decided: January 23, 1986.
WILLIAM C. BROPHY, APPELLANT
COMMONWEALTH OF PENNSYLVANIA, DEPARTMENT OF TRANSPORTATION, APPELLEE
Appeal from the Order of the Court of Common Pleas of Philadelphia County in case of William C. Brophy v. Pennsylvania Department of Transportation, No. 4827 January Term, 1984.
Martin Knoblaugh, with him, Lloyd Norris, Lloyd Norris and Associates, for appellant.
Harold H. Cramer, Assistant Counsel, with him, Spencer A. Manthorpe, Chief Counsel, and Jay C. Waldman, General Counsel, for appellee.
President Judge Crumlish, Jr., Judges Rogers, Craig, MacPhail, Doyle, Colins and Palladino. Opinion by Judge Colins.
[ 94 Pa. Commw. Page 311]
William C. Brophy (appellant) appeals from an order of the Court of Common Pleas of Philadelphia County, which affirmed an order of the Department of Transportation (DOT), revoking his driver's license for five years pursuant to the habitual offender provisions of Section 1542 of the Motor Vehicle Code (Code).*fn1
Section 1542 of the Code provides:
(a) General rule -- the department shall revoke the operating privilege of any person found to be a habitual offender pursuant to the provisions of this section. A 'habitual offender' shall be any person whose driving record . . . shows that such person has accumulated the requisite number of convictions for the separate and distinct offenses described and enumerated in subsection (b) . . .
(b) Offenses enumerated -- Three convictions . . . shall result in [a designation] as a habitual offender . . .
(c) Accelerated Rehabilitative Disposition as an offense -- Acceptance of Accelerated Rehabilitative Disposition for any offense enumerated . . . shall be considered an offense for the purposes of this section.*fn2
In this case, the appellant committed three offenses, one of which was appellant's participation in an ARD program, which is considered an offense for purposes of § 1542(c) of the Code, quoted above.
Appellant posits two issues before this Court. He first contends that his participation in an ARD should not be considered an offense for determining his status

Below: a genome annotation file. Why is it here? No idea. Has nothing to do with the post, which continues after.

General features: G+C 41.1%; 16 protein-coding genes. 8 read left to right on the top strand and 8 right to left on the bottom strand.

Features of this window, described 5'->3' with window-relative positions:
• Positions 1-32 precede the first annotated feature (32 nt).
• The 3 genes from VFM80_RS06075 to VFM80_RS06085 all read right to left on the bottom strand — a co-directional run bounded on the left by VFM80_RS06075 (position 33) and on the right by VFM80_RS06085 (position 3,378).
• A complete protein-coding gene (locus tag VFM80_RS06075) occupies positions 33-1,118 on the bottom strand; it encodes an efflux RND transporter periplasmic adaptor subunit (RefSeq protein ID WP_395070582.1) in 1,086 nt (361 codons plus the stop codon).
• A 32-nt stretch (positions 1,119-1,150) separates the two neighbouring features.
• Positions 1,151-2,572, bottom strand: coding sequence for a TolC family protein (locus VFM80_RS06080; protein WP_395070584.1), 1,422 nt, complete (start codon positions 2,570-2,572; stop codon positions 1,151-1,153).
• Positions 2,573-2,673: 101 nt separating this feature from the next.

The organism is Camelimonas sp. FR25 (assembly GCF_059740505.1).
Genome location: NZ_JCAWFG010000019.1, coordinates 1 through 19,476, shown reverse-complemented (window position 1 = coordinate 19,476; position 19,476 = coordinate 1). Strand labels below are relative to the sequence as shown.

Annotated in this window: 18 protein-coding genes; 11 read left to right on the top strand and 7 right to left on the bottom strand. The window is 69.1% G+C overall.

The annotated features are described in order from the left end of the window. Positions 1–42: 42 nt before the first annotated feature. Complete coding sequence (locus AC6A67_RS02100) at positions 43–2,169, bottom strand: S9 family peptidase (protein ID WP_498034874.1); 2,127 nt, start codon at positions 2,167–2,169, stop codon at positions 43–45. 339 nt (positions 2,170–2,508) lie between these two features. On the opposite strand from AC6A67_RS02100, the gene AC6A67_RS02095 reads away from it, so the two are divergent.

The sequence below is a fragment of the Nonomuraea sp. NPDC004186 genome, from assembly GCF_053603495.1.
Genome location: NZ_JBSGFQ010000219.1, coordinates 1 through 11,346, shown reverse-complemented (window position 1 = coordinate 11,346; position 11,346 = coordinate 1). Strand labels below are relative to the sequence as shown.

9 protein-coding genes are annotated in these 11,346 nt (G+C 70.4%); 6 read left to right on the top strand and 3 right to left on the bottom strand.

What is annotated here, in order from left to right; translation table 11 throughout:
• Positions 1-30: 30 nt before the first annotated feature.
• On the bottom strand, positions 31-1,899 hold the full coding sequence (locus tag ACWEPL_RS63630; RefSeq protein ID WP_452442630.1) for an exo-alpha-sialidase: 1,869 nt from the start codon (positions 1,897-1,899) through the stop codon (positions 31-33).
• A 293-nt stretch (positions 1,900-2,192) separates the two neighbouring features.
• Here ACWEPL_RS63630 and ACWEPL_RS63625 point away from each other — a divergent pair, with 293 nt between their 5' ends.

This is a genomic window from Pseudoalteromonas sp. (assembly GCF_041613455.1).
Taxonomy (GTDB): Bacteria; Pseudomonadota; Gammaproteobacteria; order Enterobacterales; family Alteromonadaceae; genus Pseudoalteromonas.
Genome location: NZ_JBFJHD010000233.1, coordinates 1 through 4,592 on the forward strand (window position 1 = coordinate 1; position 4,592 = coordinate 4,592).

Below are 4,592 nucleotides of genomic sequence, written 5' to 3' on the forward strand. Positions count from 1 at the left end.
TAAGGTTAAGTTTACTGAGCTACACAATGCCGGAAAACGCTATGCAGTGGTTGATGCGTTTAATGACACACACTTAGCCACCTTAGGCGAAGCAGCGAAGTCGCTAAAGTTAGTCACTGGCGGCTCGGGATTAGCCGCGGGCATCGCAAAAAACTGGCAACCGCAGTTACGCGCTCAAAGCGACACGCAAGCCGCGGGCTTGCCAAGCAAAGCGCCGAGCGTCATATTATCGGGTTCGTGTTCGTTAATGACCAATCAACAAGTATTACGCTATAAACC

[ 94 Pa. Commw. Page 312]
as a habitual offender under the Code. As noted above, the Code specifically provides that such participation shall be considered an offense; therefore, it is clear that participation in an ARD is an offense for determining habitual offender status. Department of Transportation, Bureau of Traffic Safety v. McDevitt, 57 Pa. Commonwealth Ct. 589, 427 A.2d 280 (1981), aff'd per curiam 500 Pa. 532, 459 A.2d 939 (1983).
Appellant additionally contends before this Court that because he was never informed, upon his acceptance of the ARD program, that such acceptance and participation would later be used in determining whether he was a habitual offender under the Code, his license should now be reinstated. This is essentially a due process argument, with the appellant asserting that he was not afforded due process rights under the Constitution.
The identical issue was posed to this Court in the companion case of Brewster v. Department of Transportation, 94 Pa. Commonwealth Ct. 277, 503 A.2d 1010 (1986). In Brewster we held that appellant's due process rights were adequately protected by the de novo hearing in the Court of Common Pleas, and that due process does not require that appellant be informed of the civil implications and consequences of acceptance of an ARD program, essentially a criminal matter. Brewster is controlling here. Therefore, we hold that appellant was afforded all of his due process rights. The trial court is affirmed.
And Now, January 23, 1986, the order of the Court of Common Pleas of Philadelphia County, No. 4827 January Term, 1984, dated March 27, 1984, is affirmed.